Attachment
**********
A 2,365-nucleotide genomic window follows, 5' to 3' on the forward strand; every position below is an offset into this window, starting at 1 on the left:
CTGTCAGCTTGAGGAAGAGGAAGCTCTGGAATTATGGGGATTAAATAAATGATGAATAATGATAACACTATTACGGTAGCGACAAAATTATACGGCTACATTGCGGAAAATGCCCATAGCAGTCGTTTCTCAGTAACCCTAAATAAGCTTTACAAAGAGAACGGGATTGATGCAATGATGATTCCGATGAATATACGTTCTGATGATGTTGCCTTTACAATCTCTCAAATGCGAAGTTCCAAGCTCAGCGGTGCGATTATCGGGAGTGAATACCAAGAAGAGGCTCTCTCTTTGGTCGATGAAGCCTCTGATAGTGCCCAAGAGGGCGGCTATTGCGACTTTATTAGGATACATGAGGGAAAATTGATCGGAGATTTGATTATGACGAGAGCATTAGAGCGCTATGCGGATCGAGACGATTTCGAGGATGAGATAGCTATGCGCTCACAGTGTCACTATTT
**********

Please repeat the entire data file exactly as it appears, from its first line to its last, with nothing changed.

A 2,365-nucleotide genomic window follows, 5' to 3' on the forward strand; every position below is an offset into this window, starting at 1 on the left:
CTGTCAGCTTGAGGAAGAGGAAGCTCTGGAATTATGGGGATTAAATAAATGATGAATAATGATAACACTATTACGGTAGCGACAAAATTATACGGCTACATTGCGGAAAATGCCCATAGCAGTCGTTTCTCAGTAACCCTAAATAAGCTTTACAAAGAGAACGGGATTGATGCAATGATGATTCCGATGAATATACGTTCTGATGATGTTGCCTTTACAATCTCTCAAATGCGAAGTTCCAAGCTCAGCGGTGCGATTATCGGGAGTGAATACCAAGAAGAGGCTCTCTCTTTGGTCGATGAAGCCTCTGATAGTGCCCAAGAGGGCGGCTATTGCGACTTTATTAGGATACATGAGGGAAAATTGATCGGAGATTTGATTATGACGAGAGCATTAGAGCGCTATGCGGATCGAGACGATTTCGAGGATGAGATAGCTATGCGCTCACAGTGTCACTATTT